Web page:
by Marybeth Davis Baggett

Middle age is often associated with being settled, having matured and now living out the wisdom of experience gained through the first part of life. But for me, the years since I’ve turned forty have afforded me the richest education I’ve so far received—about myself, about the nature of love in action, and, especially, about God’s faithfulness to meet our most human needs.

Much of this education came, ironically, by way of a period of crushing loneliness following the painful loss of a long-term friendship. A close friendship I had for many years collapsed, weakening or severing in its wake any relationships tied, even loosely, to that one—in other words, most of my friendships. It’s a very painful experience to end a friendship, even one that was clearly destructive. Losing a friend, or five, is no less lonely for being necessary.

And it was a very lonely time. Don’t misunderstand: I have a wonderful husband, but as Kurt Vonnegut comically puts it, a spouse is just “not enough people.” It was unfair for me to expect my husband to make up for the lack left by my lost friendship. And, really, there is no substitute for a friend, especially a friend of the same sex whose experiences of life resonate with mine in a way that my husband’s never can.

My family is great; I love my coworkers and acquaintances. But I had lost most of my intimate friendships, which hurt deeply and left a real need unfulfilled. Despite being downplayed a bit in our contemporary culture, friendships are vital, life-giving. As C. S. Lewis explains it in The Four Loves, friendship reveals to us the beauty of mankind as we reflect God’s image—through particular instances of individual, unique selves who engage in friendship with us. Even more, friendship increases that beauty and is an instrument both of creation and revelation. Through this lonely time, I longed for the insight and encouragement offered by a friend who saw me from her own singular perspective; I longed to offer that insight and encouragement to another. During that solitary spell, I craved a friendship in which I could be more fully myself and contribute to the well-being of another, but I had no outlet.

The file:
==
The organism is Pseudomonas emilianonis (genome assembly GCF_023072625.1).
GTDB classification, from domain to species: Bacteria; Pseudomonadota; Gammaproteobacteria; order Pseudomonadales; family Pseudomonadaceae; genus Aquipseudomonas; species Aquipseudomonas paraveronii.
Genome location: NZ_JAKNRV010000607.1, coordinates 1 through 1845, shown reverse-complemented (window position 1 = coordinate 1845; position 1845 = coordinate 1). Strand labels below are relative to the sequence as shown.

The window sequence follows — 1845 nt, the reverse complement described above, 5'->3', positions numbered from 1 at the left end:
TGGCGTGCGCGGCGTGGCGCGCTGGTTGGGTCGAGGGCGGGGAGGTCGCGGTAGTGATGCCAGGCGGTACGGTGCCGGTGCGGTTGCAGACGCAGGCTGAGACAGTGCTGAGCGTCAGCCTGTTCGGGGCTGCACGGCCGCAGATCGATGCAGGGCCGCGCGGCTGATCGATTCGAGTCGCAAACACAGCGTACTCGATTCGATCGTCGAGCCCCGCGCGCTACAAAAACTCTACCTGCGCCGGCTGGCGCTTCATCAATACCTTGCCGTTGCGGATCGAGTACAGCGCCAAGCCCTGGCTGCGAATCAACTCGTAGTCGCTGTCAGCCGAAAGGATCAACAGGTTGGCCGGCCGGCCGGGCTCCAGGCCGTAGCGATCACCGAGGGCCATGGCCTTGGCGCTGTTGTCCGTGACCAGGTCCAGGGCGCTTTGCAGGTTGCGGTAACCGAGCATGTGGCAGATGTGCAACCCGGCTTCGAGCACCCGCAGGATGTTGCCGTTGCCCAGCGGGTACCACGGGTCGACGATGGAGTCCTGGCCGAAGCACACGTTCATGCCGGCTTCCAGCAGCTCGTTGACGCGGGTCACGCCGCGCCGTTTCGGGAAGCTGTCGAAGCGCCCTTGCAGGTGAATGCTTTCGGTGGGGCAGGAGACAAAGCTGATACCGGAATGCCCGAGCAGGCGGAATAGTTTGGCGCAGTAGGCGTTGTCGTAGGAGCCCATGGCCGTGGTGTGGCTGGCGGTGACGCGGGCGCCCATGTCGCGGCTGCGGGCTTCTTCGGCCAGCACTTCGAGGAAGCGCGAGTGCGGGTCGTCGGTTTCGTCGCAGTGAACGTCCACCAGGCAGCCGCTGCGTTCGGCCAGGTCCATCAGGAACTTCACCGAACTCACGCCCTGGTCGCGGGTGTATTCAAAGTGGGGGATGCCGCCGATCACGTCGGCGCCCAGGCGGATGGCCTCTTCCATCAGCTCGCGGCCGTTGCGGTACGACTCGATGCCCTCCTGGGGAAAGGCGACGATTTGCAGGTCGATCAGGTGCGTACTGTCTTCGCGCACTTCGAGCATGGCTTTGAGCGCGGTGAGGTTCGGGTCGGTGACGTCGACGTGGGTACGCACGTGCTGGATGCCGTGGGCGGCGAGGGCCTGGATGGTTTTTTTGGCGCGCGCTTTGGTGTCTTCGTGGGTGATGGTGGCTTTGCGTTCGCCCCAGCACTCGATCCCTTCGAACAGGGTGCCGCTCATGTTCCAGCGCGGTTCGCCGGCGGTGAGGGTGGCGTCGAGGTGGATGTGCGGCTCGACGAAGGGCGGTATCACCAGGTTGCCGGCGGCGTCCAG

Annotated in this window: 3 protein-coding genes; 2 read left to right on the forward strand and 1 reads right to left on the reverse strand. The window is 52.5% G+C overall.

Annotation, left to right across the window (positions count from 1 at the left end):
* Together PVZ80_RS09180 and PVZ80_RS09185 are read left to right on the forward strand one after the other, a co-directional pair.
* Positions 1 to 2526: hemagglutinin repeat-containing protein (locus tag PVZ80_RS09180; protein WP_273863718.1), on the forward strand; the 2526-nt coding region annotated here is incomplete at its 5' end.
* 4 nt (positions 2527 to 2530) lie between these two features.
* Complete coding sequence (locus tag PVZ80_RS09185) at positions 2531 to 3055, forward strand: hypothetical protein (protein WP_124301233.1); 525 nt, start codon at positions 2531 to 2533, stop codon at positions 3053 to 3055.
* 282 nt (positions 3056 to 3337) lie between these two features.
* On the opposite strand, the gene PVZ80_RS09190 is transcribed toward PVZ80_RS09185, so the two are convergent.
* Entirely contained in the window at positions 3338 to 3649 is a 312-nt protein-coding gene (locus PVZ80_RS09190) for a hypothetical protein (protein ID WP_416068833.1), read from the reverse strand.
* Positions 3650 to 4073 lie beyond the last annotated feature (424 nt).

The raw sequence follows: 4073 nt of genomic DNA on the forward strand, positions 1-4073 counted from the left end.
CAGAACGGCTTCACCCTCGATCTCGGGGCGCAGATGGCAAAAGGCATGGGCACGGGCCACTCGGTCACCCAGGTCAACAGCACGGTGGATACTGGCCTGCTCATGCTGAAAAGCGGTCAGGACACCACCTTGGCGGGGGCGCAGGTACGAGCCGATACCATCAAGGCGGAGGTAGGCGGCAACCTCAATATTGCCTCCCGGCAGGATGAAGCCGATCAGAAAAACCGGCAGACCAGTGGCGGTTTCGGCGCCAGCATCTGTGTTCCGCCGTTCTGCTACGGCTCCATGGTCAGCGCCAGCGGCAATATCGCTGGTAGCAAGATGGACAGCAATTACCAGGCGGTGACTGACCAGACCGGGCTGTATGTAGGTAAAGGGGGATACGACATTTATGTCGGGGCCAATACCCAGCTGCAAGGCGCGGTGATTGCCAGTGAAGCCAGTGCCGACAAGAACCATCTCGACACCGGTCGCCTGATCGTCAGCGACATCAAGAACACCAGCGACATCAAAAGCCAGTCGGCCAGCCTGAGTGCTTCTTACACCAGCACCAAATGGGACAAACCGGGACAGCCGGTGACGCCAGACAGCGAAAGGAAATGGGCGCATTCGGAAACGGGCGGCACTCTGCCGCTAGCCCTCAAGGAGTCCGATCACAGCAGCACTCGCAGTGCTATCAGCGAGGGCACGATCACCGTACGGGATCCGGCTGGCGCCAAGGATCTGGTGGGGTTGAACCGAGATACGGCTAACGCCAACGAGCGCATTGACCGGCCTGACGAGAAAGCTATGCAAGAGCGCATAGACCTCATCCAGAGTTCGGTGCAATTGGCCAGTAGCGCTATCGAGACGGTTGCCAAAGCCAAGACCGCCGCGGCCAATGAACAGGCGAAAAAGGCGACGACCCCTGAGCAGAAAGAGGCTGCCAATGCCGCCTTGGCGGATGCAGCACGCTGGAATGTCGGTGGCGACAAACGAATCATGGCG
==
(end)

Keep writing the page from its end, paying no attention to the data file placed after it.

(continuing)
In this way, the friendless stretch I endured taught me more about the value, and marks, of genuine friendship. My husband and I prayed often that God would restore what I had lost, minus unhealthy tendencies. Making friends and building friendships after a certain point is especially difficult, what with the routine and day-to-day demands adulthood brings. But God is gracious. He really is “the one who sees.” Over the last couple years, he has been so good in meeting my emotional need. I am so grateful for the many ways he has answered my prayers—from bringing new friends into my life to deepening previously existing friendships. More amazingly, my friendships now testify George Eliot’s description of the safety and grace of a genuine friend: “one to whom one may pour out the contents of one’s heart, chaff and grain together, knowing that gentle hands will take and sift it, keep what is worth keeping, and with a breath of kindness, blow the rest away.” To have someone want the best for you, to know what that looks like, and to live in the reality of it: these are lessons provided by my wandering in the friendless desert.

Coming through that time, fighting to break dysfunctional relational strongholds that kept me in bondage, and waiting patiently on the Lord to heal deeply embedded wounds in me and to allow me to experience truly healthy and life-giving friendships has been well worth the cost.

Today I wanted to pause to recognize these blessings and, perhaps, to encourage others who may currently be in the midst of a difficult time. Keep seeking God’s relief; he will provide it.


Marybeth Davis Baggett is Associate Professor of English at Liberty University. Having earned her Ph.D. in English from Indiana University of Pennsylvania, Marybeth’s professional interests include literary theory, contemporary American literature, science fiction, and dystopian literature. She writes and edits for